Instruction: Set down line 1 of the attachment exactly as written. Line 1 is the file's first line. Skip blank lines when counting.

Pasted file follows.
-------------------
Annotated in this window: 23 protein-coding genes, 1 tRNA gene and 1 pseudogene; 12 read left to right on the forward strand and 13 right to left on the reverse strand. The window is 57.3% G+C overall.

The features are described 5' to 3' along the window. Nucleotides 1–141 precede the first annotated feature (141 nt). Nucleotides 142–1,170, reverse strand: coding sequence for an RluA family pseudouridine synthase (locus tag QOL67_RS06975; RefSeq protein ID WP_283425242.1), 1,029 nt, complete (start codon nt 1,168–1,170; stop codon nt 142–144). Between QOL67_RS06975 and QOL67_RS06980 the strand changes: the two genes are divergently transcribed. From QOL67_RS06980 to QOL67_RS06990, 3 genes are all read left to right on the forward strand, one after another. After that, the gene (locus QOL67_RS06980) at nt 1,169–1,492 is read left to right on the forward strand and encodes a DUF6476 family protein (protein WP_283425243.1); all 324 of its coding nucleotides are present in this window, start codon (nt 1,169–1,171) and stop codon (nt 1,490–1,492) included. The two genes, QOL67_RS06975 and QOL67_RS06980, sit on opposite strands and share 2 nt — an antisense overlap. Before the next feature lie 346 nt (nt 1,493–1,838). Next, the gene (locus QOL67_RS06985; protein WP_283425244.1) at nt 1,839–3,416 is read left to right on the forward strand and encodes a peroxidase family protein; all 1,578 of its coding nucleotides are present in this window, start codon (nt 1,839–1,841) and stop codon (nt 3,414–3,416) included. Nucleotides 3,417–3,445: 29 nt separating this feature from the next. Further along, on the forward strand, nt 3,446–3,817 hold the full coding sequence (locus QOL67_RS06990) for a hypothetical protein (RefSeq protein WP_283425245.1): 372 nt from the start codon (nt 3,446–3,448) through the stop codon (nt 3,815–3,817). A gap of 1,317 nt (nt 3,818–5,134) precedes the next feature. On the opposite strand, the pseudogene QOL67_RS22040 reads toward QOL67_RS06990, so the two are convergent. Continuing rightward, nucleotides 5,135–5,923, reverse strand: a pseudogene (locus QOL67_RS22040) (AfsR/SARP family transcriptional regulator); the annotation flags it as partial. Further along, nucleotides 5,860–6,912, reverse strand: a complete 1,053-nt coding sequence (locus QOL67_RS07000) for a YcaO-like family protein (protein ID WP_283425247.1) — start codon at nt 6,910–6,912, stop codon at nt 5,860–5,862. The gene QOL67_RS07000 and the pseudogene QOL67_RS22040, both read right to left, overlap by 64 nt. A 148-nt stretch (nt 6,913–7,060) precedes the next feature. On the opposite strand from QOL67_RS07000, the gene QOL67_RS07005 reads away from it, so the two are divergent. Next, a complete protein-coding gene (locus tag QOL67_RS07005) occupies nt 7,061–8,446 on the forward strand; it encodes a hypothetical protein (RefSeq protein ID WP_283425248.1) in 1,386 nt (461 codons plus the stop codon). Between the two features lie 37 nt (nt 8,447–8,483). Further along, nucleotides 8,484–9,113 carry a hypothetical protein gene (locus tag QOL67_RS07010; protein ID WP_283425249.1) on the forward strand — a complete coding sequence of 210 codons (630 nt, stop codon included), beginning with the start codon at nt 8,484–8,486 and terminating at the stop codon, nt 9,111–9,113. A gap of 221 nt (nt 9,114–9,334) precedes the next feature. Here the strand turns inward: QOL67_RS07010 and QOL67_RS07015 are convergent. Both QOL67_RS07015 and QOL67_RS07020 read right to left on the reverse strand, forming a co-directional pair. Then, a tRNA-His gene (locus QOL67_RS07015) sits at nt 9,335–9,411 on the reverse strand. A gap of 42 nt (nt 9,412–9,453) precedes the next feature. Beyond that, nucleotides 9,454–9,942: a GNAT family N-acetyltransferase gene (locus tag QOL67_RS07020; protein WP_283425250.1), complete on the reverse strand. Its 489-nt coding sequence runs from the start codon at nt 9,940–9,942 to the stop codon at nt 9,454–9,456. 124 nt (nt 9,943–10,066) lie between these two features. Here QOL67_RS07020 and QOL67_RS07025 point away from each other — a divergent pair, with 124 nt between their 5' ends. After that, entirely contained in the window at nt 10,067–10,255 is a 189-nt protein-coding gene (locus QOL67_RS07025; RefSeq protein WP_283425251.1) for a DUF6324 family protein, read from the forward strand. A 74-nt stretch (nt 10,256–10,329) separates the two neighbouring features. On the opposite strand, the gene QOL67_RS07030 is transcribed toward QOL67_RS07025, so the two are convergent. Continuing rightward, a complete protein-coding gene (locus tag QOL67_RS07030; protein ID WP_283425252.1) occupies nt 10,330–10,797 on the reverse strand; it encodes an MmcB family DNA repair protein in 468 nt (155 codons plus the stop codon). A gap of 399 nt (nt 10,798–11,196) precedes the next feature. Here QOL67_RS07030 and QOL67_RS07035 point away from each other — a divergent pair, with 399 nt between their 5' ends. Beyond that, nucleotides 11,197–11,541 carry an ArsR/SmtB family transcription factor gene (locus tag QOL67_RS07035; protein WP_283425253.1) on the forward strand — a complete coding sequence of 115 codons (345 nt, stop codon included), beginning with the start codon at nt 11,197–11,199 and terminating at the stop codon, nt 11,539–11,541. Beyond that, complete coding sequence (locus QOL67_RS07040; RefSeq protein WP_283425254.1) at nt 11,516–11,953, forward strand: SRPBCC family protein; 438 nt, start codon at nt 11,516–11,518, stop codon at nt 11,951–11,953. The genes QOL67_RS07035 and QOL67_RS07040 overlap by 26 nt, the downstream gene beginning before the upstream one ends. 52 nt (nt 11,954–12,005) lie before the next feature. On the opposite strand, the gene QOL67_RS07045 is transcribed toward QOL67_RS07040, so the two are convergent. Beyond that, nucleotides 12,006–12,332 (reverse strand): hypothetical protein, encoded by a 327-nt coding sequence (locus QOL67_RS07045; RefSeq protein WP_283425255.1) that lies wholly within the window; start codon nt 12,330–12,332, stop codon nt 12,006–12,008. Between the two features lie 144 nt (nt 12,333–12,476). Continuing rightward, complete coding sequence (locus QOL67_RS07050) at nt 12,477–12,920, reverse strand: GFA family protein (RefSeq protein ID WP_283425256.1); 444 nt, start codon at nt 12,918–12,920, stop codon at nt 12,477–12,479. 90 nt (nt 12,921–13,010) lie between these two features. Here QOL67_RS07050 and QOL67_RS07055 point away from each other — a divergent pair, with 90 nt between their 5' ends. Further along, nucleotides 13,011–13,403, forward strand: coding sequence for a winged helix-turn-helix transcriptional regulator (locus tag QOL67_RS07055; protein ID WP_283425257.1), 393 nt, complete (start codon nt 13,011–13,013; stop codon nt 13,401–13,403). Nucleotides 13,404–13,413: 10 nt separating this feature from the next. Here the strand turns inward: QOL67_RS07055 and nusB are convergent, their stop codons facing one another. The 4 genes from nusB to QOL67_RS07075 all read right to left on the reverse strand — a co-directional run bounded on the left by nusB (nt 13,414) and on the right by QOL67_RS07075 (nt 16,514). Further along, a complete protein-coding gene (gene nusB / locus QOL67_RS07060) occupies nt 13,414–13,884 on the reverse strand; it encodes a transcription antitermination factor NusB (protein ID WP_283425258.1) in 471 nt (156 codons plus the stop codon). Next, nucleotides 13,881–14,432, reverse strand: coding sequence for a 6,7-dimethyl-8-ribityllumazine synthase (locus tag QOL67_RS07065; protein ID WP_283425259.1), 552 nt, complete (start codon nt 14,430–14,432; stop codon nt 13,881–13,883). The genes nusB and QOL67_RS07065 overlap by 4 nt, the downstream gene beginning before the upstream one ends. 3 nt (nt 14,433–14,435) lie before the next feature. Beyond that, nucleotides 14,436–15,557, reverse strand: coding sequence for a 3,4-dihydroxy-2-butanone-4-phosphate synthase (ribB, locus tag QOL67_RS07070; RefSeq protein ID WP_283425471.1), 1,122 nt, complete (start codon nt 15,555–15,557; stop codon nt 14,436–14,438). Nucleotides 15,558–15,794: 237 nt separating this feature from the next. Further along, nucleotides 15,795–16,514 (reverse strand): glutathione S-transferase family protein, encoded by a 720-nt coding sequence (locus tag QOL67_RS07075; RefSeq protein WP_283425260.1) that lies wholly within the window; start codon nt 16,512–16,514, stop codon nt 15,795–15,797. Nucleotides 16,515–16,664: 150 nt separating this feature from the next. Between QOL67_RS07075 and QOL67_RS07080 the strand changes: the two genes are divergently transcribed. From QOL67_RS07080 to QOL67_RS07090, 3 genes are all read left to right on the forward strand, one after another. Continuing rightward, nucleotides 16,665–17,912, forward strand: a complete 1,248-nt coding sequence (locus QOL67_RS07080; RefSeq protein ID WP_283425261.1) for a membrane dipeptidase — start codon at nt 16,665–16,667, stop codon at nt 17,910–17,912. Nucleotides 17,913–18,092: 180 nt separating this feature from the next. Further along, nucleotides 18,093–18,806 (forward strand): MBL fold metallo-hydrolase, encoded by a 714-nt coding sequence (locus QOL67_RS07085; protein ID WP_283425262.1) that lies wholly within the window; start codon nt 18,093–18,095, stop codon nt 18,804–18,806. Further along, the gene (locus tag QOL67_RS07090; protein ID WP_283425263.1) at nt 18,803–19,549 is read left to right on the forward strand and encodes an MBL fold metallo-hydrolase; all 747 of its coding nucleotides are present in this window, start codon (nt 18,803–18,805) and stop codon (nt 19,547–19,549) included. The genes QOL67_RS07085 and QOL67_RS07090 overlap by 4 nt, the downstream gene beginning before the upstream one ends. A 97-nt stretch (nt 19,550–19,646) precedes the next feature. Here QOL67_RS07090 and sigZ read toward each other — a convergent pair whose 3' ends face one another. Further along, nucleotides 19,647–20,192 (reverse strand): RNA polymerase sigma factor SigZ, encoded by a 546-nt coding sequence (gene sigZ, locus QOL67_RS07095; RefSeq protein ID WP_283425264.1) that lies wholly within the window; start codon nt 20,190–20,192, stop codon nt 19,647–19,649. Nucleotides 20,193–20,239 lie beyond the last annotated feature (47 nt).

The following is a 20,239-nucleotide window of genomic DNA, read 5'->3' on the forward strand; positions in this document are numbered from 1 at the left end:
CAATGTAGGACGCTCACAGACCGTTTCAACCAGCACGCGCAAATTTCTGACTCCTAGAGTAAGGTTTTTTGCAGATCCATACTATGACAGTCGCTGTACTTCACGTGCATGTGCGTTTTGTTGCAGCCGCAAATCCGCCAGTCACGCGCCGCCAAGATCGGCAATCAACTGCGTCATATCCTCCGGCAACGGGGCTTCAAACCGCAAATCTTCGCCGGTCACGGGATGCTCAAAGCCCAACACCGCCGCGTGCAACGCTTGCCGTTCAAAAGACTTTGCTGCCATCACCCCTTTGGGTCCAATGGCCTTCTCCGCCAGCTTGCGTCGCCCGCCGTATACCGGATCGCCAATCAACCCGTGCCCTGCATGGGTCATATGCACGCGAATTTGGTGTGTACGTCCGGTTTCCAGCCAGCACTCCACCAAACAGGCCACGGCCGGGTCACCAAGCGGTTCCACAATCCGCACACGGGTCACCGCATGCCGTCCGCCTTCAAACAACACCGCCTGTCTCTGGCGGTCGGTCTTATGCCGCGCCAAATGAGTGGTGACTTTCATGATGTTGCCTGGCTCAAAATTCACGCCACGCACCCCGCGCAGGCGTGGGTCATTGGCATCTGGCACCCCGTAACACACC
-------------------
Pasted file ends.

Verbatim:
Annotated in this window: 23 protein-coding genes, 1 tRNA gene and 1 pseudogene; 12 read left to right on the forward strand and 13 right to left on the reverse strand. The window is 57.3% G+C overall.